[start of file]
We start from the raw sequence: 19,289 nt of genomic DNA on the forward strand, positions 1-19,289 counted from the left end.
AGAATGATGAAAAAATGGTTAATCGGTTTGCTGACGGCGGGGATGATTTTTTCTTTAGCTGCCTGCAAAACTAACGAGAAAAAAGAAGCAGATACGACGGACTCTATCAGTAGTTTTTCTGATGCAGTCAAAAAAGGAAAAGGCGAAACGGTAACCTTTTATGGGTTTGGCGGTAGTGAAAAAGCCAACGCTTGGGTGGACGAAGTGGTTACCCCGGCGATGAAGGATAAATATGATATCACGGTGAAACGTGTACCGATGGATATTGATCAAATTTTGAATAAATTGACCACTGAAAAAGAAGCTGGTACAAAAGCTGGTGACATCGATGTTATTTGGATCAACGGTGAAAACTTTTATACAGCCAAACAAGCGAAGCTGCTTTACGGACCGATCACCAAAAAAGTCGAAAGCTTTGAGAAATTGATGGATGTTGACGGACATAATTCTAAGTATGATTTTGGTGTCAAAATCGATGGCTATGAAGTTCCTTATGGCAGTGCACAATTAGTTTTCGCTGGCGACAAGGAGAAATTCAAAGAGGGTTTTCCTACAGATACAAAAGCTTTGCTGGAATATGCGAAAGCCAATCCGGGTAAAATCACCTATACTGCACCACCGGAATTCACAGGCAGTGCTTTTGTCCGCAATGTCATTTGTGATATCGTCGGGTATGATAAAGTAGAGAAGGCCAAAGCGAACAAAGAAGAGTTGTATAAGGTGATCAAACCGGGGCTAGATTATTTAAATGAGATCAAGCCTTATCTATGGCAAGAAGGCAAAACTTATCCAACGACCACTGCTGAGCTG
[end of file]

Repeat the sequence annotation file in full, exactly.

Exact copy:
We start from the raw sequence: 19,289 nt of genomic DNA on the forward strand, positions 1-19,289 counted from the left end.
AGAATGATGAAAAAATGGTTAATCGGTTTGCTGACGGCGGGGATGATTTTTTCTTTAGCTGCCTGCAAAACTAACGAGAAAAAAGAAGCAGATACGACGGACTCTATCAGTAGTTTTTCTGATGCAGTCAAAAAAGGAAAAGGCGAAACGGTAACCTTTTATGGGTTTGGCGGTAGTGAAAAAGCCAACGCTTGGGTGGACGAAGTGGTTACCCCGGCGATGAAGGATAAATATGATATCACGGTGAAACGTGTACCGATGGATATTGATCAAATTTTGAATAAATTGACCACTGAAAAAGAAGCTGGTACAAAAGCTGGTGACATCGATGTTATTTGGATCAACGGTGAAAACTTTTATACAGCCAAACAAGCGAAGCTGCTTTACGGACCGATCACCAAAAAAGTCGAAAGCTTTGAGAAATTGATGGATGTTGACGGACATAATTCTAAGTATGATTTTGGTGTCAAAATCGATGGCTATGAAGTTCCTTATGGCAGTGCACAATTAGTTTTCGCTGGCGACAAGGAGAAATTCAAAGAGGGTTTTCCTACAGATACAAAAGCTTTGCTGGAATATGCGAAAGCCAATCCGGGTAAAATCACCTATACTGCACCACCGGAATTCACAGGCAGTGCTTTTGTCCGCAATGTCATTTGTGATATCGTCGGGTATGATAAAGTAGAGAAGGCCAAAGCGAACAAAGAAGAGTTGTATAAGGTGATCAAACCGGGGCTAGATTATTTAAATGAGATCAAGCCTTATCTATGGCAAGAAGGCAAAACTTATCCAACGACCACTGCTGAGCTG